• Clinical science



Acute pericarditis is an inflammation of the pericardium that is most commonly caused by infection or myocardial infarction, or occurs following cardiac surgery. The condition typically presents with fever, pleuritic chest pain, and a pericardial friction rub heard on auscultation. The diagnosis is established based on clinical findings, although diffuse ST segment elevations on ECG and imaging may support the diagnosis. Acute pericarditis is usually self-limiting within 2–6 weeks and is therefore managed symptomatically. Constrictive pericarditis occurs as a complication of acute pericarditis and is characterized by thickening and rigidity of the pericardium, resulting in both backward and forward failure. Accordingly, patients present with fatigue, jugular vein distention, peripheral edema, and a characteristic pericardial knock on auscultation, caused by a sudden stop in ventricular diastolic filling. Diagnostic imaging shows typical pericardial thickening on chest x-ray and reduced blood flow on echocardiography. Management consists of treatment of heart failure (e.g., diuretics) and pericardiectomy.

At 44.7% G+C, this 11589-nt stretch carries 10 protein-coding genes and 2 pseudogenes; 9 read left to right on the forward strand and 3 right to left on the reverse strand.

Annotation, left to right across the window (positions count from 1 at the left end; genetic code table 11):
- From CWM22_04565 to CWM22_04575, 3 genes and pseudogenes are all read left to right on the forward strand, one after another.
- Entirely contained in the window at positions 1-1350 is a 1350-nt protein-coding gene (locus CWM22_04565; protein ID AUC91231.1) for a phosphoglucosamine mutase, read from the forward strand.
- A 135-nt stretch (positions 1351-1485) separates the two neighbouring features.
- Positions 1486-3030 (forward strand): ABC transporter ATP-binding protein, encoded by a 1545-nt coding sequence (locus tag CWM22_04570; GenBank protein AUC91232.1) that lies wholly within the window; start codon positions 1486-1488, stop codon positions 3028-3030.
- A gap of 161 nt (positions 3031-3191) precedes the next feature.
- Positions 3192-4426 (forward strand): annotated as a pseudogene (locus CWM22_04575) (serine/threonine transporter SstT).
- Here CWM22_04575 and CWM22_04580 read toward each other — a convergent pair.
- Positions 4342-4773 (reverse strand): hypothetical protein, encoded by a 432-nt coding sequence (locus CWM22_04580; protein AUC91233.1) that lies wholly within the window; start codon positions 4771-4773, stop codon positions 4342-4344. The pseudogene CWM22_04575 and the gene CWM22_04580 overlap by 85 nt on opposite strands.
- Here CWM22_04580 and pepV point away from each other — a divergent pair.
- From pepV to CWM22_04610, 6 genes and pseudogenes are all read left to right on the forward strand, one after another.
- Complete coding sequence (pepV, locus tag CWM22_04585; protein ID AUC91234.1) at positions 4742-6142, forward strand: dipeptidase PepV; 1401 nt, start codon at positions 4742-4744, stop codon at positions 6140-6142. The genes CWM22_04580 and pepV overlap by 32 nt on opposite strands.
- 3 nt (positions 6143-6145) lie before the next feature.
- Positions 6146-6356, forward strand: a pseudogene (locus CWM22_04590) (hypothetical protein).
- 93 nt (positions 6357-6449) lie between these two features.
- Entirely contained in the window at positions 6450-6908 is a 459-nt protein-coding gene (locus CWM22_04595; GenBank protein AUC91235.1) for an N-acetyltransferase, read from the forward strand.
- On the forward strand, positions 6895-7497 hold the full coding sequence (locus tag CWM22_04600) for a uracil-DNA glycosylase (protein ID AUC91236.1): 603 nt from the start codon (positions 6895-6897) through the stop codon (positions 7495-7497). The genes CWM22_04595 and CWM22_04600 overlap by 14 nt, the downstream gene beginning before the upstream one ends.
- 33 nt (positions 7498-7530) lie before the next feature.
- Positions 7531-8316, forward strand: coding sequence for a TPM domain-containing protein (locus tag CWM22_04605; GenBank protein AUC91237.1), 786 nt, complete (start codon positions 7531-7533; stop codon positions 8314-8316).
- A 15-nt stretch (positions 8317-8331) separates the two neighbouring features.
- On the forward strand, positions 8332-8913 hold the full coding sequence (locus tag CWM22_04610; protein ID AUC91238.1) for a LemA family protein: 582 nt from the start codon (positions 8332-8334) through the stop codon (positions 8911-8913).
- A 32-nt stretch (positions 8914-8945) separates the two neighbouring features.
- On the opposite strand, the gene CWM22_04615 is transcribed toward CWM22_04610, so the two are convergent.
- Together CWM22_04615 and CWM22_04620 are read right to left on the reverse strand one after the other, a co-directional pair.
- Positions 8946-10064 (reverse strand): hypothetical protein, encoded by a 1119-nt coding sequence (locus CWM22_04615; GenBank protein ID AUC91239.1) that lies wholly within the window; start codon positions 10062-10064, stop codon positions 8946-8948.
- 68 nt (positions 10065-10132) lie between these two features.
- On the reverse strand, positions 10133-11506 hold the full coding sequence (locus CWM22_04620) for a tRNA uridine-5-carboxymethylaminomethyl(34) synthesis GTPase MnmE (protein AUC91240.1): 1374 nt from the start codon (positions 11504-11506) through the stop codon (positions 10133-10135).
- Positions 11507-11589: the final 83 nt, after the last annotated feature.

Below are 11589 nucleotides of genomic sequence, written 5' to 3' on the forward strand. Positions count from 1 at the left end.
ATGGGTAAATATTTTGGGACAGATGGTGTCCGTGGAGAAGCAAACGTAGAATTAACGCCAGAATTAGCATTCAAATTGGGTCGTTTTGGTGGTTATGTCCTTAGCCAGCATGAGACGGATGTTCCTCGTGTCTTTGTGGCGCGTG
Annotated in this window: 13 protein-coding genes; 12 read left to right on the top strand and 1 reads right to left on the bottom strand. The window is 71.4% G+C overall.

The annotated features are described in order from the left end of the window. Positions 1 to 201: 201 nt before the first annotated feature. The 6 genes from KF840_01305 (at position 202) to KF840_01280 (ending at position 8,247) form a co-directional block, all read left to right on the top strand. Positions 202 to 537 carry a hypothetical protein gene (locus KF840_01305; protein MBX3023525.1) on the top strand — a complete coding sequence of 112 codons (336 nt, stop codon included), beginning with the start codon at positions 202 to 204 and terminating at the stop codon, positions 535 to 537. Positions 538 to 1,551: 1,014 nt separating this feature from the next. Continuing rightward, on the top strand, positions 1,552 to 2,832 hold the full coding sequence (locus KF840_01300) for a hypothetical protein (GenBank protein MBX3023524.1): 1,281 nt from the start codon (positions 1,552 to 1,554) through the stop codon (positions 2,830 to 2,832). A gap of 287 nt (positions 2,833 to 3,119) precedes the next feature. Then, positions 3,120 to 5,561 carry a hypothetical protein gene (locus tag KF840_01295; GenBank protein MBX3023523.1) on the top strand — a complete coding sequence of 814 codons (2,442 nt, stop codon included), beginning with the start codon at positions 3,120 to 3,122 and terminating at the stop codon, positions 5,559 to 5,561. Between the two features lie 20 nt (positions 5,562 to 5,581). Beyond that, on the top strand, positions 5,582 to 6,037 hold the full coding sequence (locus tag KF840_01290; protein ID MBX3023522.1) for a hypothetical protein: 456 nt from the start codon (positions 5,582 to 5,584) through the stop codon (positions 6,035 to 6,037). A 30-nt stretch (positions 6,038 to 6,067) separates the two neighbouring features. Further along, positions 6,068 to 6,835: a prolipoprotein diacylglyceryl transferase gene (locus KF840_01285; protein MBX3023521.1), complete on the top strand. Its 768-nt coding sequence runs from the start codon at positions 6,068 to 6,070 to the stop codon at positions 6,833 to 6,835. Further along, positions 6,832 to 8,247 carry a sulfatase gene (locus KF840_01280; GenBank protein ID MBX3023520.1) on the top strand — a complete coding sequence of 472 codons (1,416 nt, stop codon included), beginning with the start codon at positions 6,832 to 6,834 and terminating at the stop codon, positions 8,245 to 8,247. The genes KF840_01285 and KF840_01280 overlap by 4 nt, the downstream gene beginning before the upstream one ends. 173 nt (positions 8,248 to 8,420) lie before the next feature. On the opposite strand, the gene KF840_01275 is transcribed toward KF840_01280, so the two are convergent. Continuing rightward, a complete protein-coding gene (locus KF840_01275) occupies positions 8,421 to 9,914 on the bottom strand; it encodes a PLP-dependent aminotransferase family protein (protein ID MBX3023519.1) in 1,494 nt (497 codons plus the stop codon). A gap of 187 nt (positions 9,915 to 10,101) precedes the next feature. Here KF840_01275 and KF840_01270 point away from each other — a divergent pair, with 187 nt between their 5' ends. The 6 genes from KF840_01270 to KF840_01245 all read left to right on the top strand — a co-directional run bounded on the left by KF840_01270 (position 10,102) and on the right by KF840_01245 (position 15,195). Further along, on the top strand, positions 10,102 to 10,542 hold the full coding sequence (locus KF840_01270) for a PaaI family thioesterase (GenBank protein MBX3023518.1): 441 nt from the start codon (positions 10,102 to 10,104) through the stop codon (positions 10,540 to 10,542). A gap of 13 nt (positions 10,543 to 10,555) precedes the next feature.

Tuberculosis is the most common cause of constrictive pericarditis in developing countries.


Clinical features

Acute pericarditis

Constrictive pericarditis



Acute pericarditis

The diagnosis is based primarily on a history of pleuritic chest pain and a friction rub heard on auscultation. It is supported by the following findings:

Constrictive pericarditis

  • Chest x-ray (best initial test); , CT, and MRI: pericardial thickening and calcifications, normal cardiac silhouette
  • Echocardiography
  • ECG shows no conclusive findings.
  • Cardiac catheterization
    • Elevated diastolic pressures in the left and right ventricles with diastolic equalization
    • Mean right arterial pressure > 15 mm Hg
    • Right ventricular end-diastolic pressure > ⅓ of the systolic pressure
    • Square root sign
      • Also known as dip-and-plateau waveform
      • Sudden dip of the right and left ventricular pressure in early diastole followed by a plateau during the last stage of diastole



Acute pericarditis

Acute pericarditis is often self-limiting and resolves within approx. 2–6 weeks.

Constrictive pericarditis

  • Treat underlying condition
  • Symptomatic therapy; (manage fluid overload with diuretic therapy)
  • Pericardiectomy (complete removal of the pericardium)




We list the most important complications. The selection is not exhaustive.